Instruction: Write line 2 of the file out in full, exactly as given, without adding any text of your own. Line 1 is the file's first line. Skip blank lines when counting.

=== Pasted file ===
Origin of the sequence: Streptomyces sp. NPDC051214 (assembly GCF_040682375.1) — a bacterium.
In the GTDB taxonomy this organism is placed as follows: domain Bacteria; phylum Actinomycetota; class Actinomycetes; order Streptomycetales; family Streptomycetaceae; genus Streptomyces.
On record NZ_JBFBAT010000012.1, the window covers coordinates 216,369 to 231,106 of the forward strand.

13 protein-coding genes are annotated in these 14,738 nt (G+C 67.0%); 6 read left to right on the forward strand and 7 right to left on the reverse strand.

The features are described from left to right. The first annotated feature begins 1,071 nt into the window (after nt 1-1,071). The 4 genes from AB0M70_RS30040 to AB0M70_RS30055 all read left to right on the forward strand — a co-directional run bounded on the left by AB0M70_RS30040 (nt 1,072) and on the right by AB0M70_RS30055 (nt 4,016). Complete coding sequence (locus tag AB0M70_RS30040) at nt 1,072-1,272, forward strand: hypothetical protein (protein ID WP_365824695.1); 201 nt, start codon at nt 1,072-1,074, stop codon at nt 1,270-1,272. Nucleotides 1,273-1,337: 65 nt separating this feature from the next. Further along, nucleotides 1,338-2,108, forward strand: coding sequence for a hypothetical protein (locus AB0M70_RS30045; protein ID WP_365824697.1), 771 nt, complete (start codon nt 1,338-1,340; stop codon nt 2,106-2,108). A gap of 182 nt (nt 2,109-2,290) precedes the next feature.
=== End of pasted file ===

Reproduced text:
In the GTDB taxonomy this organism is placed as follows: domain Bacteria; phylum Actinomycetota; class Actinomycetes; order Streptomycetales; family Streptomycetaceae; genus Streptomyces.